Conrad Black opens up to Peter Mansbridge (on why he’s like a medieval leper)
Now that Conrad Black has been granted a one-year temporary residence permit and is back home in Toronto, he’s followed through on one of the items on his post-incarceration itinerary: a proper sit-down with CBC News anchor Peter Mansbridge. Baron Black of Crossharbour’s appearance on The National last night was chock full of statements that could only come from the former media mogul: he was arch, unrepentant and even a little funny. Too bad it’s the only proper interview Black’s promised to the Canadian press.
A roundup of the Black’s best lines:
• Now that he’s served time, Black would like to get past his prison conviction. But there’s a “constant sadistic reference to my alleged status” that’s downright “un-Canadian.” He compared his situation to being “stigmatized for life … like a medieval leper, with bells on my head to warn the unsuspecting of the approach of moral taint and turpitude.”
• While Black served a 42-month sentence for fraud and obstruction of justice in a Florida prison, he maintains it was a wrongful conviction. He lost his trademark verbosity when he told Mansbridge plainly: “I was shafted.”
• Chuckling, Black also described how he escaped the media glare after his discharge: “this tremendous motorcade, as if they were escorting the president or something, took off with multi-coloured lights and outriders and sirens and everything in that grandiose way.” The press followed the police cars, allowing Black to get away unnoticed in an unassuming white Chevrolet. “I can’t say I disapproved of it,“ he told Mansbridge.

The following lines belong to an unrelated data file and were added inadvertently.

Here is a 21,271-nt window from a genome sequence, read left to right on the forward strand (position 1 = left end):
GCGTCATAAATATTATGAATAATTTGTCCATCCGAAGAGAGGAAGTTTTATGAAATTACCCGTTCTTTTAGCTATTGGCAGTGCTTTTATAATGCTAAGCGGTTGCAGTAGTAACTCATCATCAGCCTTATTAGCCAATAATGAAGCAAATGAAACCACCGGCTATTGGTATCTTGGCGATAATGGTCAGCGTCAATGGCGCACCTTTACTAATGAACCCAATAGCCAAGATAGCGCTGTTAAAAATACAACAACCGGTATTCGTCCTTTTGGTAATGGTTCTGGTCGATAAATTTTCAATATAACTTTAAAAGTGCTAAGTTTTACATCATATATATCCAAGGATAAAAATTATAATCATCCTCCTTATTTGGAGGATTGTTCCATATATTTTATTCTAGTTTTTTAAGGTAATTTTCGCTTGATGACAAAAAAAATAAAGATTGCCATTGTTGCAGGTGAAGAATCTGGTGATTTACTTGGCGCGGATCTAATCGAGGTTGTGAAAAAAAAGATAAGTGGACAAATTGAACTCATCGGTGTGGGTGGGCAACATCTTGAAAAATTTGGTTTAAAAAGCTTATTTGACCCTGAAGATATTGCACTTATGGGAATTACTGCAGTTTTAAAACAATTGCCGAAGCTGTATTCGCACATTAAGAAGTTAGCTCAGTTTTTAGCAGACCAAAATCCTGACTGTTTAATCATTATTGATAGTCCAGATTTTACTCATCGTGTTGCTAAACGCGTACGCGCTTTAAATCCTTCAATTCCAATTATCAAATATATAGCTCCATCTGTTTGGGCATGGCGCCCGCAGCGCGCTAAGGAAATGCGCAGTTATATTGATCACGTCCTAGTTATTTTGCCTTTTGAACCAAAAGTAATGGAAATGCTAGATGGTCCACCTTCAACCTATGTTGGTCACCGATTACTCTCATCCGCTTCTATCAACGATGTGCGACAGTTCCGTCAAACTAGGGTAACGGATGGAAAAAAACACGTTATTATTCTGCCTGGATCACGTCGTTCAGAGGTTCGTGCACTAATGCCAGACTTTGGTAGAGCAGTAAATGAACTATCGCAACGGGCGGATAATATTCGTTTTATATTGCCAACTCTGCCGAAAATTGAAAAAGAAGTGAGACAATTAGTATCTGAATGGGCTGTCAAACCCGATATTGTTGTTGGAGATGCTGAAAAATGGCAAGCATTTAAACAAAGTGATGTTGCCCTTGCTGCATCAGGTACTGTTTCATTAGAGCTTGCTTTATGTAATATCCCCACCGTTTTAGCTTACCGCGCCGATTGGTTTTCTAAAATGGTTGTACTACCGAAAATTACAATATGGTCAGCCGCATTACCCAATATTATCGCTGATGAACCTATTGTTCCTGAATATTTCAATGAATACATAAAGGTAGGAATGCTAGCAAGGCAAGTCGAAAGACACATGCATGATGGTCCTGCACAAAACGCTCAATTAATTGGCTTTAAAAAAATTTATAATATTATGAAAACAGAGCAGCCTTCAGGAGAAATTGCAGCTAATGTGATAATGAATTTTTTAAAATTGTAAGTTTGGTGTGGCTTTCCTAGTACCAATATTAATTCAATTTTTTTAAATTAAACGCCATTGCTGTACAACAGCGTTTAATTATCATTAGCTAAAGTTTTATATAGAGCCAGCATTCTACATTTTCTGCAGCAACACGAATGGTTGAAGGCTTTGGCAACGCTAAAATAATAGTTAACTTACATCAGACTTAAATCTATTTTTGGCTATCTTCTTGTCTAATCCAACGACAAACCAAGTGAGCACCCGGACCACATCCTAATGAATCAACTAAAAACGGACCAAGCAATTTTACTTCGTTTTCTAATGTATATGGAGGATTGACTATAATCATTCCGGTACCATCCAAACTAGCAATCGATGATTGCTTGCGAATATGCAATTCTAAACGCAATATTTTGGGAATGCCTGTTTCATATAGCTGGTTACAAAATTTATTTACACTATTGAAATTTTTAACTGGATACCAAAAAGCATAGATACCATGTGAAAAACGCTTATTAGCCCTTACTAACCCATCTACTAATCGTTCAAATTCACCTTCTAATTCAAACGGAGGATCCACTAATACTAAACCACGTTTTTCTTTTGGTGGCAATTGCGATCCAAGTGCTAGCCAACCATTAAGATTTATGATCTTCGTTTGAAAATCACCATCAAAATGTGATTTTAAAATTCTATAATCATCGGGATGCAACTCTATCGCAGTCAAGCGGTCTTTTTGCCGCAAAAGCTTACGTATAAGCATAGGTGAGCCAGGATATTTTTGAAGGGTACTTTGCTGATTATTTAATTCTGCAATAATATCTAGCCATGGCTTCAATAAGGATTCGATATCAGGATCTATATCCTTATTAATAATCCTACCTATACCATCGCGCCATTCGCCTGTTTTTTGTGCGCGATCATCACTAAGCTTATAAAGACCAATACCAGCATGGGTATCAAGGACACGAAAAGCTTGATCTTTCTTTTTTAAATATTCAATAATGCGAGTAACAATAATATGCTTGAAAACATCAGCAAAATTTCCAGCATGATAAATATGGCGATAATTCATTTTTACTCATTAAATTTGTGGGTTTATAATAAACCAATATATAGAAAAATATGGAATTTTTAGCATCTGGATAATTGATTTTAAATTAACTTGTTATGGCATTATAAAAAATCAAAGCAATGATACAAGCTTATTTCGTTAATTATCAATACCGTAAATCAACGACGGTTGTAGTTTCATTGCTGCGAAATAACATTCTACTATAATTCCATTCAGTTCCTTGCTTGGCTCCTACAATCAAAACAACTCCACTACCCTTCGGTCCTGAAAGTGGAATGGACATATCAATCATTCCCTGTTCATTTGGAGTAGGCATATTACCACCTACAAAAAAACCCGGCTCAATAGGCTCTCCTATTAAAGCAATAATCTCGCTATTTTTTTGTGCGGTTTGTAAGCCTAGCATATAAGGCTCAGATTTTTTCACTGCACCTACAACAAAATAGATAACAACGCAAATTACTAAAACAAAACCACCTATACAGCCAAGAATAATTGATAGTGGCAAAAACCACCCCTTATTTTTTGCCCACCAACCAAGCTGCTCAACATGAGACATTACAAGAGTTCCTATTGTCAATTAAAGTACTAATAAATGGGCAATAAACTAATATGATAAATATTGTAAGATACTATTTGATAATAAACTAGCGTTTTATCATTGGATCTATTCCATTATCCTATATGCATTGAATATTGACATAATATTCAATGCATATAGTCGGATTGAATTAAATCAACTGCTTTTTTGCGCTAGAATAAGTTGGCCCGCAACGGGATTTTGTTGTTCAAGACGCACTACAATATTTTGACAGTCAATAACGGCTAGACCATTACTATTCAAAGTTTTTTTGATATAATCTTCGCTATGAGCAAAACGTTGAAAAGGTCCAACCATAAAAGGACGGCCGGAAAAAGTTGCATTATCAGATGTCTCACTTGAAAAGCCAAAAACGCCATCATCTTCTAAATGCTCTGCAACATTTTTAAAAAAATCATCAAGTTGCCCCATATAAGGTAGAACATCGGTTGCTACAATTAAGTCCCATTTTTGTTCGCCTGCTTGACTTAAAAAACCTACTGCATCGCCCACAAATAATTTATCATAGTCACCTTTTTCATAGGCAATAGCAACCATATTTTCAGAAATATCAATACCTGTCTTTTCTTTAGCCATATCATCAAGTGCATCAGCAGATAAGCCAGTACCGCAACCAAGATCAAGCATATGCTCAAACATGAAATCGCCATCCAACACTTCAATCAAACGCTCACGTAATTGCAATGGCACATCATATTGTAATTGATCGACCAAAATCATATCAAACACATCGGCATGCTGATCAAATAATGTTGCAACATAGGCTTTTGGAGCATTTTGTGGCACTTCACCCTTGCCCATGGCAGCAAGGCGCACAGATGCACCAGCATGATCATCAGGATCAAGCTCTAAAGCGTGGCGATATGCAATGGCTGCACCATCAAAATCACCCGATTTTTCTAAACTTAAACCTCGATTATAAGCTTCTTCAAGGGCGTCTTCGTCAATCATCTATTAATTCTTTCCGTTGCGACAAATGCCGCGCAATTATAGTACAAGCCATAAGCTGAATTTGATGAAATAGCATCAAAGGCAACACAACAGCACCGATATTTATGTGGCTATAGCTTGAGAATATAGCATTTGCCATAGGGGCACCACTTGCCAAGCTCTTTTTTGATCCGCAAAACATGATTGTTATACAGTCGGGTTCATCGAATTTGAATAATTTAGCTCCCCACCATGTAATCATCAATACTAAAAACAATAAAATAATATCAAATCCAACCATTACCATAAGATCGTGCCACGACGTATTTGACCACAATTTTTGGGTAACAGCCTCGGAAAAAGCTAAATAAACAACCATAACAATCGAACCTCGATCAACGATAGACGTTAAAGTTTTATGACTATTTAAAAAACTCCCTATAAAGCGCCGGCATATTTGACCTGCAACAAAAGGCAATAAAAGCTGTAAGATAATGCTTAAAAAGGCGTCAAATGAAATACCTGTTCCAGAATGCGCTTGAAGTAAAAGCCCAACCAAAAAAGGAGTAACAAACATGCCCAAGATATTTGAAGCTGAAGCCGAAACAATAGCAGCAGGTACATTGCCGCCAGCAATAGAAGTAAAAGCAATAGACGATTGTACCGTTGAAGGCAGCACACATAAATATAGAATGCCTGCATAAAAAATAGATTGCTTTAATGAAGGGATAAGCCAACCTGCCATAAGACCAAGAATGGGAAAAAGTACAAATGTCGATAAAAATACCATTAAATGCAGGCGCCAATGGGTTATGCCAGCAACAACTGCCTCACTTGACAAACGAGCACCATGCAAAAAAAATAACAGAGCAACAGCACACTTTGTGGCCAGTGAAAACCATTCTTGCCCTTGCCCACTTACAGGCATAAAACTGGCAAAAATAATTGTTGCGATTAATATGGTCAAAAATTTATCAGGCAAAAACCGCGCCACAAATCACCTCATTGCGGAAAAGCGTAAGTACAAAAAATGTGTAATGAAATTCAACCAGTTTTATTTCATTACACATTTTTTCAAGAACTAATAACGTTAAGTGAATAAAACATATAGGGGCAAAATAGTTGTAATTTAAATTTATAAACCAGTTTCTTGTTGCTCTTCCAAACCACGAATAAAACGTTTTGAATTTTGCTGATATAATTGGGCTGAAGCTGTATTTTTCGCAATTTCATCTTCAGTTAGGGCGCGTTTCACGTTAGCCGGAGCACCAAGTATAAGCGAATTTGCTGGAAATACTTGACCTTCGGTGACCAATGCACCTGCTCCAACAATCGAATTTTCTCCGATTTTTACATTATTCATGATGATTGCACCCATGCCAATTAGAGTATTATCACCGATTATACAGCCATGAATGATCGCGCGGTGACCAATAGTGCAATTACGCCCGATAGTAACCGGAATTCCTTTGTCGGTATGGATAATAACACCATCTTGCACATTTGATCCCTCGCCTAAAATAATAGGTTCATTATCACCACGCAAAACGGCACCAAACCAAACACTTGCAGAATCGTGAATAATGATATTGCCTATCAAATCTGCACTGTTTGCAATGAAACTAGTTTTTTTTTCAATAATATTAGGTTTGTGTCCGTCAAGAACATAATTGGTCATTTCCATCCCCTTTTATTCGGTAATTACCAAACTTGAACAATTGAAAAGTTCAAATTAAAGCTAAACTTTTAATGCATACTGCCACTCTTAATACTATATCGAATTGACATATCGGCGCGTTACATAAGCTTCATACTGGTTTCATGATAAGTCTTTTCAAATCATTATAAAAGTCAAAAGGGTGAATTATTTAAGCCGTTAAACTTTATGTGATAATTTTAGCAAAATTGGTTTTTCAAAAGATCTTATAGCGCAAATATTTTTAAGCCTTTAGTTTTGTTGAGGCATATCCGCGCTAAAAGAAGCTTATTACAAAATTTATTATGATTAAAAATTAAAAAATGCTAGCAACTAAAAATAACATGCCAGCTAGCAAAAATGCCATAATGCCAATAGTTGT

• Black may apply reapply for Canadian citzenship, provided there’s no big outcry: “I [have] reached the age where I’m tired of being oppressed and I’m tired of being defamed and I am not going to do anything that is going to lead to gratuitously antagonistic people making apparently plausible claims that I am morally unsuited to be a citizen of this country.”
• Black, who knows his way around a lawsuit, had an unsurprising response to NDP Leader Thomas Mulcair’s calling him a “British criminal”: “If he wants to divest himself of his parliamentary immunity, it would certainly be my pleasure to sue him for defamation.” He called the comment a “cheap shot” that previous NDP Leaders like Tommy Douglas would never make.
• The memoirist and former newspaper magnate intends to keep up on his writing, but won’t be adopting any new platforms soon, saying “the idea of Twittering is bothersome to me.” We doubt the 140-characters could contain an average Black statement anyway.